Electric shocks have been used commonly by torturers for many years because they cause exquisite pain but rarely leave identifiable physical signs. The equipment can be as basic as the magneto of an old military field telephone or a couple of bare wires in an electrical socket to complex stun guns.
Magnetos (generators) are generally hand-cranked devices that provide a direct current (DC) related to the speed at which a rotor is turned – giving an opportunity to threaten the victim further. Main electrical currents can be delivered through bare wires touched against the skin, which might have been previously covered in water. Clips are sometimes used, and these can cause small lacerations when they pull off as the victim jolts with the force of the current. Some torturers have used fixed systems using switches or levers which again can be used to increase the threat of the torture.
Battery operated devices are portable but can still deliver a high voltage which may be alternating current (AC) or DC. Electric shock batons are being superseded by a range of devices including stun shields, remote control stun belts, and tasers, many of which were originally designed for law-enforcement purposes.
Electrical torture uses the property of the electrical current to cause pain: in the body the current travels along nerves and blood vessels as they are the paths of lower resistance. As the current travels, it causes contractions to the muscles involved and severe pain. These contractions can cause dislocation of joints and, if the chest muscles are involved, difficulties in breathing. If the current passes through the heart, arrhythmias (irregular heartbeat) can develop, leading to sudden death. Torturers apply electricity to the most vulnerable and intimate parts of the body. Genitals and breasts are often targeted and the victim is threatened on his or her reproductive capacity. When the current involves the muscles controlling urination and defecation those can occur without the victim being able to exercise control. The mouth also is very sensitive and often targeted.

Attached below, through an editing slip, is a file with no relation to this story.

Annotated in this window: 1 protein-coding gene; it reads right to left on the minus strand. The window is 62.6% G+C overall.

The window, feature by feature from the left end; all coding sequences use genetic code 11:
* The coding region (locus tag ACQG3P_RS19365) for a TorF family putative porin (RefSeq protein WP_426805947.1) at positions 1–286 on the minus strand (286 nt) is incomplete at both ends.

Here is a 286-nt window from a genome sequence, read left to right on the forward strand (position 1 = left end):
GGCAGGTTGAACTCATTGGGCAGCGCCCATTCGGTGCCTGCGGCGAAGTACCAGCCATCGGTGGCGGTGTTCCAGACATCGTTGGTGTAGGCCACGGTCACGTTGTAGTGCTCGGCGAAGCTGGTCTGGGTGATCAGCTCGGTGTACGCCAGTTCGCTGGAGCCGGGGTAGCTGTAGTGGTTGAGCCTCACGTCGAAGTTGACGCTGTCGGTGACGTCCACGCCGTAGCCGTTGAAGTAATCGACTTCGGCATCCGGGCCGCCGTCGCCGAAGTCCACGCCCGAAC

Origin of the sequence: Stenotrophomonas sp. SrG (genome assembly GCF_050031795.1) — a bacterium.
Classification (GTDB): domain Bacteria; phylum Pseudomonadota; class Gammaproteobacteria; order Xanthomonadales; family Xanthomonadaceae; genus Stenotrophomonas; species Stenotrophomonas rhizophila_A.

Areas of reddening may persist for weeks. Occasionally the electrodes can leave small burns, probably from sparking. Both tend to be circular and less than 0.5 cm in diameter. These lesions may create hyperpigmentation. However, as these lesions are small, they may be difficult to find. Although non-specific, they can corroborate allegations of electric shock torture, especially if they are in certain parts of the body. Studies have shown distinctive changes to cells beneath the site of the shock on microscopy, but such investigations should only be performed if they are essential to the legal case.